Yesterday, we stood with State Senator Daniel Squadron, Assembly-Member Brian Kavanagh, City Council Speaker Christine C. Quinn, Tenants & Neighbors and tenants and neighbors from around the city to urge New York State elected officials to pass legislation to reform the Rent Guidelines Board (RGB), ahead of the RGB’s annual vote to adjust rents.

The Rent Guidelines Board was established in 1969 and is mandated manage the persist housing shortage in New York City that puts low to moderate income New Yorkers at risk of losing their home. New York City Council and New York State legislature have both recognized that under conditions of less than 5% vacancy rate, an unregulated rental market causes “severe hardship to tenants” and forces the “uprooting [of] long-time city residents from their community.” By establishing the annual rate at which rent in regulated units is allowed to rise, the Board’s mission is to create fair rent levels in a market driven by chronic scarcity.

Under current law, the RGB is made up of nine members, all appointed by the Mayor. These nine members are charged with investigating the economic condition of the real estate industry in NYC, including average cost of operating a multifamily building and the average income and cost of living for residents each borough. Two members are appointed to represent tenant interest, two members are appointed to represent owner interest, and five members are appointed to represent the general public. The RGB is consistently under fire from tenants and the NYC affordable housing advocacy community for regularly raising rents despite data that suggests landlord income is going up and affordable housing is scarce.

The proposed legislation (S741A/A6394B), sponsored by Senator Squadron and Assembly member Kavanagh, would require City Council confirmation of the Mayor’s appointees to the RGB, bringing necessary checks and balances to the system and making the appointment process more democratic. The bill would also open up appointment to a wider array of professionals – including those who work non-profit and urban policy – and ensure that more diversified views are represented on the RGB.

City Council Speaker Christine Quinn expressed support for the bill, pointing to the fact that the council already has the authority to provide oversight to various NYC agencies and boards that are arguably less important to New Yorkers. “The question becomes…why hasn’t this happened? Why is this one board that is so important, so central to the life of so many New Yorkers, only appointed by the executive with no input from the legislature?”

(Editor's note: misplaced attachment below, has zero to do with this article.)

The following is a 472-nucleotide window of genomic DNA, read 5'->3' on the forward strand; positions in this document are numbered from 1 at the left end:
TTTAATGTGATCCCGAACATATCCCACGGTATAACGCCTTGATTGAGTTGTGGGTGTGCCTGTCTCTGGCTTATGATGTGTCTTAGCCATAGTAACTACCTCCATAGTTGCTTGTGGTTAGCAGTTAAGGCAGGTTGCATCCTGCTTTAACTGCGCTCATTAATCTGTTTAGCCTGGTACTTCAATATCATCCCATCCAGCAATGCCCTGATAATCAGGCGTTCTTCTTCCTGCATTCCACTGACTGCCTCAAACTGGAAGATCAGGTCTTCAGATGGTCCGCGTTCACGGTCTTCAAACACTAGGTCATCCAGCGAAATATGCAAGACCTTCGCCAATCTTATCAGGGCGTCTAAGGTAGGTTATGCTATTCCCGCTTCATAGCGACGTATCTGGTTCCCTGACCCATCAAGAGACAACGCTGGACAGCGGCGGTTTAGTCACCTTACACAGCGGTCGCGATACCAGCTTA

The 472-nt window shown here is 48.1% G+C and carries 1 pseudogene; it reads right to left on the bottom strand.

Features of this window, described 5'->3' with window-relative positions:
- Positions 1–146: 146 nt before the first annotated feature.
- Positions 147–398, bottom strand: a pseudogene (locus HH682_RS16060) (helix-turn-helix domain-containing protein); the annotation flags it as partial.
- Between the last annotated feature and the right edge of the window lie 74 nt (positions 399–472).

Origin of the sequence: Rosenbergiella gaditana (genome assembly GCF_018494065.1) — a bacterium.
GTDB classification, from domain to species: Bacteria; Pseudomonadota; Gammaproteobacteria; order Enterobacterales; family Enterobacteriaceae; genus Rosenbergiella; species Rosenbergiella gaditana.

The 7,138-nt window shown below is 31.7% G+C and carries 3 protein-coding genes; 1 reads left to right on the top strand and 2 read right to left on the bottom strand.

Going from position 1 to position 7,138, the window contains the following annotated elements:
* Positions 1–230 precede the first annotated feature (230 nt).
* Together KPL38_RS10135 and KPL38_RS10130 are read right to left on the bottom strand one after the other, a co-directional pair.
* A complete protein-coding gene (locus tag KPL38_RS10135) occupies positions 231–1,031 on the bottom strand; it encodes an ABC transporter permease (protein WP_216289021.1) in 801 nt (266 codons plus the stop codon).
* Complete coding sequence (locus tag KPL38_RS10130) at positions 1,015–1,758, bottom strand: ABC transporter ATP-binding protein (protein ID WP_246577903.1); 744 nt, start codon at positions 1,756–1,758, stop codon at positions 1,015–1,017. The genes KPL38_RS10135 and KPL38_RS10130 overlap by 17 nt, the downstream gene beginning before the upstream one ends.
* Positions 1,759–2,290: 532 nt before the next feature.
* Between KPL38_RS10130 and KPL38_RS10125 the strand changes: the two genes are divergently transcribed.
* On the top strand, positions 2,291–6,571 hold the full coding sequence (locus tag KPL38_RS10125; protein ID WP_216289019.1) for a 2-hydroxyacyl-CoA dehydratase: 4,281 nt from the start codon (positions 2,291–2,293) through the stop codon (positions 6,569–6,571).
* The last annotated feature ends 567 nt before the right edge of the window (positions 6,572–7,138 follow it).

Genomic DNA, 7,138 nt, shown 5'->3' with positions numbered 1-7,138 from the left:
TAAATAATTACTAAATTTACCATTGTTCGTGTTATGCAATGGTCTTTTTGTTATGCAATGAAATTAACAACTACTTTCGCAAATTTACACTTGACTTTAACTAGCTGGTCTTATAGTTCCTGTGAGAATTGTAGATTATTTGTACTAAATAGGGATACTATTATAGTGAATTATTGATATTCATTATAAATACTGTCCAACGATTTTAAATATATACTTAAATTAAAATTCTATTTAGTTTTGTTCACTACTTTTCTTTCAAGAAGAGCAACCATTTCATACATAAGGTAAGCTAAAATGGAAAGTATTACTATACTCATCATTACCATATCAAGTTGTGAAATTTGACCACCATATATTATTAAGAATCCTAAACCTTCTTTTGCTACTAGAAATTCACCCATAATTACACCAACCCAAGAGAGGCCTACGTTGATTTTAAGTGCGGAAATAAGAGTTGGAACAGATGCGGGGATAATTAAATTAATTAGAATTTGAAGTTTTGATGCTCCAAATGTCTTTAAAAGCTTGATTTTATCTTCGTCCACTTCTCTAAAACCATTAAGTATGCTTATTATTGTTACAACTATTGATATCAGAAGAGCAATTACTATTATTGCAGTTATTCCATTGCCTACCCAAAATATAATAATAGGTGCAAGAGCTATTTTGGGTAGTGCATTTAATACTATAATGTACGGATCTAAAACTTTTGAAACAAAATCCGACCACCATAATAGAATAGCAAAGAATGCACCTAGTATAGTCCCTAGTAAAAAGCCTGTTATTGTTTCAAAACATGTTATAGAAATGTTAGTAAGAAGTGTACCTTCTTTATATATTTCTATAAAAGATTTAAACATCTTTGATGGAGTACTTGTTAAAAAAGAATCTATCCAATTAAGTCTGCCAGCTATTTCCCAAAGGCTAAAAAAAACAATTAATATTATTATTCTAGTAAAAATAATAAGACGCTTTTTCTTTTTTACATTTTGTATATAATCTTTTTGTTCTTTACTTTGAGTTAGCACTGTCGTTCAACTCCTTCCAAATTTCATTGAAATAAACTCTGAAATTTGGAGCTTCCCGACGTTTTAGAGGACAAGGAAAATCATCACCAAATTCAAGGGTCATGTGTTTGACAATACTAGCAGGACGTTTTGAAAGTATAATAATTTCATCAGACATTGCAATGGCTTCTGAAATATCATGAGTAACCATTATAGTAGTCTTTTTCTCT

Like Tenants and Neighbors, we agree that the RGB is consistently pro-landlord, taking little cue from actual data or tenant experience in New York City. These days, nearly everyone is weighing in on whether or not the housing market is rebounding. (We have our own thoughts – stay tuned.) People don’t seem to argue that years of homeownership struggle have caused on influx of new renters to the market. Basic economics tells us that rents will naturally rise. But unemployment isn’t dropping nearly as quickly as rents are rising and tenants in the Bronx and Central Brooklyn are still struggling with high rents and low pay. Even though the “market” may be doing better, we know that the people who live in this city are still struggling. By bringing accountability and democracy to the RGB, we hope that the board can become a stronger ally for affordable housing and NYC tenants.

To join this fight, follow Real Rent Reform on Twitter (@realrentreform) and like them on Facebook! Even better, get on the van to Albany on Wednesday to support the Assembly Housing Committee vote on R3’s priority bills: preferential rent reform, RGB reform, MCI reform, rent control reform, and the decrease in the vacancy bonus. Help R3 and Tenants and Neighbors put weight behind these bills! The van leaves from 236 W. 27th Street in Manhattan. RSVP to Sam at sstein@tandn.org.

For more on the RGB, visit their website: http://www.housingnyc.com . Stay tuned to this important fight for NYC tenants! Check out Capital New York for more on this story and yesterday’s announcement.